10/1: Training Camp Coverage

Re: 10/1: Training Camp Coverage

Postby JSM on Thu Oct 01, 2009 10:06 pm

Mike Bresnahan of the LA Times wrote:The Lakers will be dominant this season, but the extent of their superiority hinges on their youngest player.

Maybe they will match the 65 regular-season victories they collected last season. Maybe they will give chase to the legendary 72-win season strung up by the Chicago Bulls and Michael Jordan in 1995-96. Either way, the Lakers will want more from center Andrew Bynum.

The franchise did pretty well for itself back in June, winning its 15th NBA championship without much help from him.

By his own admission, Bynum returned too quickly from a torn medial collateral ligament in his right knee and averaged only 6.3 points and 3.7 rebounds in 23 playoff games.

"I wasn't 100%. I had to get back, give us another body," Bynum said after the Lakers' practice Thursday. "I had to do my due diligence, help us out against Dwight" Howard, Orlando's All-Star center.

Instead, Bynum found himself in constant foul trouble and lacking the explosion he showed in January before Kobe Bryant crashed into his knee on an off-balance drive. Bynum missed 32 regular-season games and broke the 10-point barrier only five times in the playoffs.

He was notably quiet in the Western Conference semifinals against Houston, going scoreless in three games, two of them when center Yao Ming was sidelined because of a broken foot.

Bynum took time off after the season, traveling through Asia and Europe before reuniting with his personal trainer in Atlanta for several weeks' worth of an intensive lower-body workout regimen. He also worked on his outside touch and said he could now make shots from 17 feet.

Bynum, however, will have to make it through this season without two important parts of his support structure.

Former Lakers assistant coach Kurt Rambis was instrumental in Bynum's on-court development but is now the head coach of the Minnesota Timberwolves.

Bynum will also reduce his time with special assistant coach Kareem Abdul-Jabbar, a mentoring figure for the last four years who will be attending fewer games in a less-active role with the coaching staff.

"Kareem has been an instrumental part of Andrew's development and improvement over the years, but as Andrew is entering his fifth season, there's a lesser need for such intensive work together," Lakers spokesman John Black said. "Therefore, Kareem's workload will be generally lessened."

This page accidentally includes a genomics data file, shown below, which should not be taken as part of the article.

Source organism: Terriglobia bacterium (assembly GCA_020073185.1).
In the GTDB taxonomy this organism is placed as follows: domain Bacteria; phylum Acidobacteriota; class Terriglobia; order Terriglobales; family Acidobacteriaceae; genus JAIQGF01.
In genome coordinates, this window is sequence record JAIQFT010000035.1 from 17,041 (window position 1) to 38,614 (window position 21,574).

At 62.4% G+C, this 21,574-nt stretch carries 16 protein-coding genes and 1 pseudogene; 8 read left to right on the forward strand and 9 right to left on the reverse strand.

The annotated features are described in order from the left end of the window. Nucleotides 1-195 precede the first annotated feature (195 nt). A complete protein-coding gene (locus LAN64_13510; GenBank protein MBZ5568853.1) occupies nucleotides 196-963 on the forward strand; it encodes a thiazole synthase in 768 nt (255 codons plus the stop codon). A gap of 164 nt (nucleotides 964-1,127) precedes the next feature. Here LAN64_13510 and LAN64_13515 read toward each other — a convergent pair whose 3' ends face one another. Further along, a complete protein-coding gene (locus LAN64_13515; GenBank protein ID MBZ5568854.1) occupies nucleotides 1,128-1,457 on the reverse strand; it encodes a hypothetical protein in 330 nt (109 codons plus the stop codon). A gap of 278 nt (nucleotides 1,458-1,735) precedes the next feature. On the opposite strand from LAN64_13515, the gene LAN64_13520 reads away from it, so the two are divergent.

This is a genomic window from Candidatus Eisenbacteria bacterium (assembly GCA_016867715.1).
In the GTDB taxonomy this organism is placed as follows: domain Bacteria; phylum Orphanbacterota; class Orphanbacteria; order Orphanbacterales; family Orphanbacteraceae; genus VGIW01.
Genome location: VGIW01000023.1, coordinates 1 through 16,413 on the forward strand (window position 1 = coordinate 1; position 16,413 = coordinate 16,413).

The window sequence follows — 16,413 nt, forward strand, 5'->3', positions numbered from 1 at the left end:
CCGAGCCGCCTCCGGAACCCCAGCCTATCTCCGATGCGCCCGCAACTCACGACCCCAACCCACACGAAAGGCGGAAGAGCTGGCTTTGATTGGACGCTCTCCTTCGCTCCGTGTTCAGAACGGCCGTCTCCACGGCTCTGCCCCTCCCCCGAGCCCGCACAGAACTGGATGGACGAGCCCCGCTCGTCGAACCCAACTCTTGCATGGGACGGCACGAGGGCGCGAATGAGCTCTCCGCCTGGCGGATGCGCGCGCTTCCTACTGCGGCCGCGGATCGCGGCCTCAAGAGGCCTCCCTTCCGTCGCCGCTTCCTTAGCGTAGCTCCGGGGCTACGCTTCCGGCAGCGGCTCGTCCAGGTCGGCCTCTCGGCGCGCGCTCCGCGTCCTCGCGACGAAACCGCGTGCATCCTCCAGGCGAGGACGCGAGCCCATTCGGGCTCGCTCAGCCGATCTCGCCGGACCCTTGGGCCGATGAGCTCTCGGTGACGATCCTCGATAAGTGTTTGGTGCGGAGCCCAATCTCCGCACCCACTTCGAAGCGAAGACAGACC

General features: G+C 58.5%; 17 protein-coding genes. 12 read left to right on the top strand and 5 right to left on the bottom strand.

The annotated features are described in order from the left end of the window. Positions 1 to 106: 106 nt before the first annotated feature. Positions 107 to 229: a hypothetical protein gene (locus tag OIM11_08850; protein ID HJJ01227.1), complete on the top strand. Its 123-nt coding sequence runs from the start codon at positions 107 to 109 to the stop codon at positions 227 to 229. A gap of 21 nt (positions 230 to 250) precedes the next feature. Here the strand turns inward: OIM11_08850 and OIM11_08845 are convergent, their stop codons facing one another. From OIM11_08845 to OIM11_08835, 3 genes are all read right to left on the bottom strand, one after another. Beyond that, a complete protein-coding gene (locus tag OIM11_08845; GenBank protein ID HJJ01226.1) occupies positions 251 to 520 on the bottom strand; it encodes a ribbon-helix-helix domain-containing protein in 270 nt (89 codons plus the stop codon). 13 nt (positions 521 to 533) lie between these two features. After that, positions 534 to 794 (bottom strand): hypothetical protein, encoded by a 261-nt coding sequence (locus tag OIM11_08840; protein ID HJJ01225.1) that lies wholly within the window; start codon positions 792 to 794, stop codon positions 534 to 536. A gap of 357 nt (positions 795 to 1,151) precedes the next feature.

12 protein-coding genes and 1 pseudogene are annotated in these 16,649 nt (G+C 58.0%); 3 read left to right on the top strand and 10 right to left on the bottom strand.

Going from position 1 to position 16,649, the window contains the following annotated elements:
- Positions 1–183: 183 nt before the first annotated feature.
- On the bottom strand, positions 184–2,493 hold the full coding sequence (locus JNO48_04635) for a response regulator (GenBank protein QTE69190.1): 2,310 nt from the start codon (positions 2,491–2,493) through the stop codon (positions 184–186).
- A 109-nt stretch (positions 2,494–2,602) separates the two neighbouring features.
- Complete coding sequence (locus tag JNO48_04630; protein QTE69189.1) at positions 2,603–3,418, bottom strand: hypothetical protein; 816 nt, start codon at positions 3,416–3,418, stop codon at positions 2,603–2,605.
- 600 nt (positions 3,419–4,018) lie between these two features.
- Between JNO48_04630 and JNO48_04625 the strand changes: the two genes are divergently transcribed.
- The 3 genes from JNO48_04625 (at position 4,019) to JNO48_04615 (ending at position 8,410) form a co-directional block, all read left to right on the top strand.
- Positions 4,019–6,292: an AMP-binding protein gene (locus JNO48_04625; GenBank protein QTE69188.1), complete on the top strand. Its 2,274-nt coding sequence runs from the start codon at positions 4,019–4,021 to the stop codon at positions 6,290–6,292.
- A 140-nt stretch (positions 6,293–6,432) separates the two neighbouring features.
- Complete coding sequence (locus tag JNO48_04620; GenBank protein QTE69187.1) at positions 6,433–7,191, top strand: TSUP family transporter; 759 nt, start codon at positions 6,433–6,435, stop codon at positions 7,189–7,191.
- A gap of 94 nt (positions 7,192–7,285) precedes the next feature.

Still, Bynum, who turns 22 this month, has lofty aspirations. He wants to be an All-Star in his fifth NBA season.

"That's my goal," he said. "I know I have the talent to do it. I wasn't too far off last year if I didn't get hurt. I'm feeling 100% now. I'm in shape and super excited for the season to start up."

Basketball without borders

NBA coaches often find themselves in a tough situation when their players take part in international tournaments.

Players want to represent their country, but it comes at the expense of a restful off-season. More games obviously mean more chance of wear and tear.

Pau Gasol (broken finger) and Sasha Vujacic (sore knee) emerged with injuries after taking part in practices leading up to the European championships this summer. Gasol was with the Spanish national team, Vujacic with Slovenia. Both players are cleared to take part in the Lakers' training camp.

"We have always been reluctant about our players playing" internationally, Lakers Coach Phil Jackson said. "We know that it's a necessary part of the game. Some of these players are $100-million properties and they are going into a situation that only has diminishing returns.

"I think there is a lot of feelings among the coaches in the league that as much as players may improve their game, some of our players that are older and experienced, like Pau and Kobe . . . there's nothing to be gained from it except fame and the shoe contracts that go along with that type of stuff."
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Re: 10/1: Training Camp Coverage

Postby JSM on Fri Oct 02, 2009 12:03 am

Elliott Teaford of the LA Daily News wrote:Two weeks after the Lakers won the NBA championship, Pau Gasol jumped on an airplane and headed home to Spain, to the island of Ibiza for 10 days of sun and fun. He joined his brother Marc, who plays for the Memphis Grizzlies, and a few friends.
Ten days, then back to work.

Gasol joined the Spanish national team for its preparations for the European Championships. He got an unexpected three-week break after injuring his left index finger in August, and then helped Spain win the Eurobasket title Sept. 20 in Poland.

A week later, he was back in Los Angeles, preparing for what could be another lengthy NBA season with the Lakers, who are expected to challenge for a second straight title and a third consecutive trip to the Finals.